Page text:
Thirdly, we can use a combination of wider garboards and broad planks, coupled with the use of a few well placed stealers.

A similar problem occurs up front – but using joggle planks. The stem planks taper almost to a point, which if allowed, would leave us without a sound base to attach plank ends (as well as causing end splitting). Thus in this case, instead of adding an additional plank or two, a plank would have to be dropped – that is - two planks would fuse into one plank. Some references refer to a ‘joggle’ plank as a ‘drop’ plank.

BUT … there is an alternative … the Constitution plans suggests

Don’t be confined to the same “average” plank width for all belts!

This is the approach I will take. Note: I will keep the original number of planks the same in each belt – just use wider plank stock in some aft planking belts. Check each belt and determine on what bulkhead the widest area that needs to be covered – and if it isn’t the midships’ bulkhead – use this larger area to determine what a new plank width should be, such that the aft belt area will be covered and the midships area covered as usual with average planks. And on those special occasions where the area can not be covered (plank widths exceed what was readily available), we use stealers, but to a minimum, so as not to introduce “too many weak and troublesome planks” into our planking scheme.

OR ...

We can always go back and see if we can use a little wider planking material for the garboard/broad strakes – but still remain within limits of what was available for planking material.

We’ve talked around having to add additional wood – but just what is this all about?


A cardinal rule in any ships’ planking is that no plank should taper to a point, since there is no practical way to fasten very narrow plank ends – such planks would be very weak and apt to spring from its fastening. So, as we approach the bows, if a pair of strakes taper to a width of four or five inches, full-scale (1/16” Constitution kit scale), the strakes should be terminated and replaced by a single plank - joggle plank - that would be fitted to match the flow of the two planks and this single plank would continue the flow up to the bows.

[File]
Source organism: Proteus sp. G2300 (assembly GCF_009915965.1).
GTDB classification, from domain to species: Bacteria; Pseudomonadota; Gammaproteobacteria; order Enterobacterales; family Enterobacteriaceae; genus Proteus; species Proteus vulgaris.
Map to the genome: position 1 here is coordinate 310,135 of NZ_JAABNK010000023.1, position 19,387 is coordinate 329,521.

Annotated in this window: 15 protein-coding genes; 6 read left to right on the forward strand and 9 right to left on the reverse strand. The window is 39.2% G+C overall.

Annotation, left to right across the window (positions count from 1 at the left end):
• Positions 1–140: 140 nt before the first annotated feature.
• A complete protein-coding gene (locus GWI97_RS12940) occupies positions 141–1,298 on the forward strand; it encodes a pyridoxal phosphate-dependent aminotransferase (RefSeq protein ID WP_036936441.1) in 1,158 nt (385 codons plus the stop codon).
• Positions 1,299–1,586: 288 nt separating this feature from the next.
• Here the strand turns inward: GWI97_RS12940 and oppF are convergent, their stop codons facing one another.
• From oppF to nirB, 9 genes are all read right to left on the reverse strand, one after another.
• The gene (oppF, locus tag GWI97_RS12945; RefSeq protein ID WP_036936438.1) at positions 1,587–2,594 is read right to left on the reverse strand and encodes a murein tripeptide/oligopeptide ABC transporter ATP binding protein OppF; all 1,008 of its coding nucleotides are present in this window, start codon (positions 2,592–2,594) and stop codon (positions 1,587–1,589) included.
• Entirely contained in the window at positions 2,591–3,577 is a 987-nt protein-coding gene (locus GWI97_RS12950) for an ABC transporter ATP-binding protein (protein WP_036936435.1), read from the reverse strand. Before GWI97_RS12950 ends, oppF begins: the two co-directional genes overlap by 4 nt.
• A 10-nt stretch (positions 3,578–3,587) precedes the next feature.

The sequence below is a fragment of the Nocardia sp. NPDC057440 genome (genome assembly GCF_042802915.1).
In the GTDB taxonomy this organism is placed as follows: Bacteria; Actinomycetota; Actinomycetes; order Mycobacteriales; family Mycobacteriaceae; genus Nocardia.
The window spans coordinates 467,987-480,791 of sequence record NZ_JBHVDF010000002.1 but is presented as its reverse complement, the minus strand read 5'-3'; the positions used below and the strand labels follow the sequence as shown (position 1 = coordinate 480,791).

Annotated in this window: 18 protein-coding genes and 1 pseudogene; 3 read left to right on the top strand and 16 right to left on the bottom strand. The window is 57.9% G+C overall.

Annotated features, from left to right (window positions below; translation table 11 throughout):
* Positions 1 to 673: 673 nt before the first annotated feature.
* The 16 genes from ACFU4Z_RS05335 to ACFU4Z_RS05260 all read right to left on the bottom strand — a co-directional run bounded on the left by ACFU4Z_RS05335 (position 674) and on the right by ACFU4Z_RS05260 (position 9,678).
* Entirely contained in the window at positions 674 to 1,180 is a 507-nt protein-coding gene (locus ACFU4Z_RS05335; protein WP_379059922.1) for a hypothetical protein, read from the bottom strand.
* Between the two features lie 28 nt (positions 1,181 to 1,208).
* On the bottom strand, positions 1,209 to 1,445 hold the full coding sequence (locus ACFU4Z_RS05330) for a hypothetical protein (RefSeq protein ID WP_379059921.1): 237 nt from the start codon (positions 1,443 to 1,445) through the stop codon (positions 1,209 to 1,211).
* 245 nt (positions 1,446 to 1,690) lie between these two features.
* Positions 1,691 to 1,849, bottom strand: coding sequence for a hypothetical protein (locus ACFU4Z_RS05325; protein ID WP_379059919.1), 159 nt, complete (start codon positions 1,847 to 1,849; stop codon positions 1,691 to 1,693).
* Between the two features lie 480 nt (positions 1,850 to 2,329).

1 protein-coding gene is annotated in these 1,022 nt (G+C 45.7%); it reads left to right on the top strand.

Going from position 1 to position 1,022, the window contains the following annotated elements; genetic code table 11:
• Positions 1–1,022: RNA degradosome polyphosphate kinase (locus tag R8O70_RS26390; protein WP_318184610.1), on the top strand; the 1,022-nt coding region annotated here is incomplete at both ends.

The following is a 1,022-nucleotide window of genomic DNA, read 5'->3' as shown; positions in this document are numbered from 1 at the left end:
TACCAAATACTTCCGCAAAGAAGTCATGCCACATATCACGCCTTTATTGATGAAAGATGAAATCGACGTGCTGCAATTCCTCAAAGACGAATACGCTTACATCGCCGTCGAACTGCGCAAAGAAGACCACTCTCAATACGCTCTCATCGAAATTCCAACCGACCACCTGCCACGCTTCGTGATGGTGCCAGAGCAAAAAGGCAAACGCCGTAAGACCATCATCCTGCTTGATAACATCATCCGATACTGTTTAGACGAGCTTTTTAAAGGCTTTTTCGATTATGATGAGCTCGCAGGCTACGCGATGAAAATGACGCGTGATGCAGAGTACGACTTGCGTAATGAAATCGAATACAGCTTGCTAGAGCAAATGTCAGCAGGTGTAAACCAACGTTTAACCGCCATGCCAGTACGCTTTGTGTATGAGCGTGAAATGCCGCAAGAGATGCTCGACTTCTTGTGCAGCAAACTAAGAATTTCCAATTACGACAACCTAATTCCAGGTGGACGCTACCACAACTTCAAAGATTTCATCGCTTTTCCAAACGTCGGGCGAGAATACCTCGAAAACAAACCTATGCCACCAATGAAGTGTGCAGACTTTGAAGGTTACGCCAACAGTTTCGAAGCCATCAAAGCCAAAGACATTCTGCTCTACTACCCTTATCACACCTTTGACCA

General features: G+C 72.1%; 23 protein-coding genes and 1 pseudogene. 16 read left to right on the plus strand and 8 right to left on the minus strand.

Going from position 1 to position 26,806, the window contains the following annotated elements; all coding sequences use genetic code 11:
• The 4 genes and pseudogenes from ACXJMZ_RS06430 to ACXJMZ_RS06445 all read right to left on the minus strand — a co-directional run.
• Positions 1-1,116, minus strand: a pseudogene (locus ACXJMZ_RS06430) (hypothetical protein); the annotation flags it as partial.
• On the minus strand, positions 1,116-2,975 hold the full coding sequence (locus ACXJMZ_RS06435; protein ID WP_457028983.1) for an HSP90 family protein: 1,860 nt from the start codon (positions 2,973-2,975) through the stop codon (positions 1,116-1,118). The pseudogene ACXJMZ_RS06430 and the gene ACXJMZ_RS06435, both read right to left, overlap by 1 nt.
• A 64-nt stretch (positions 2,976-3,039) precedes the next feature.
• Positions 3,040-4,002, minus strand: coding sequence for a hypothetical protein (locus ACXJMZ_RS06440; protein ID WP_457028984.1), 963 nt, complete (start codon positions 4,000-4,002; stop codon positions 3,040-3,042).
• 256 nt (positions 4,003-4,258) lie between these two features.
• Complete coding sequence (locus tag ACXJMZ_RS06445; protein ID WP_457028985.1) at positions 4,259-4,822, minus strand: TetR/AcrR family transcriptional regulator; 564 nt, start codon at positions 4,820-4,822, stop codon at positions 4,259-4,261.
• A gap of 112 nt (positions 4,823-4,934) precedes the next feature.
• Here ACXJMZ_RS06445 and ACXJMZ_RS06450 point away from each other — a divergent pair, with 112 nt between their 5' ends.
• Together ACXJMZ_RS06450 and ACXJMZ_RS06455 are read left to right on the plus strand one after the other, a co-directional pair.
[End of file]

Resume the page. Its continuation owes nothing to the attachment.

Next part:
Above is a prime example that illustrates what we are trying to avoid. At both the bows and stern, the planking does not follow the sheer line of the wales (dotted red line). When planking, we need to keep an eye on the sheer line and at the first sign of departure, we need to start thinking stealer or joggle planks.

Jim Roberts, reference (b), states:

If the measurement taken at a belt aft of the midships’ frame shows that more than an average plank width is needed, then a stealer is called for; and if:

1. the discrepancy is less than one-and-one-half plank widths, then one stealer is required;

or if:

2. the discrepancy is greater than one-and-one-half plank widths, then two stealers are required.

However, the two stealers should be installed with at least one strake in between them.

Forward, something entirely different happens. When plank narrowing reaches a point where the total width of any two planks equals no more than the average plank width, then a joggle (drop) plank is called for. The difference between a joggle plank and a stealer is that joggle planks reduce (or drop) the number of planks; whereas, stealers add planks between the ends of planks.

Strakes on bluff-bowed ships taper radically at the bows and may drop from as many as three or four planks to one plank.

The picture below shows the flow of bows planks, which follow the sheer of the wales. Also planks terminate with ends of about the same widths. This looks aesthetic and smooth.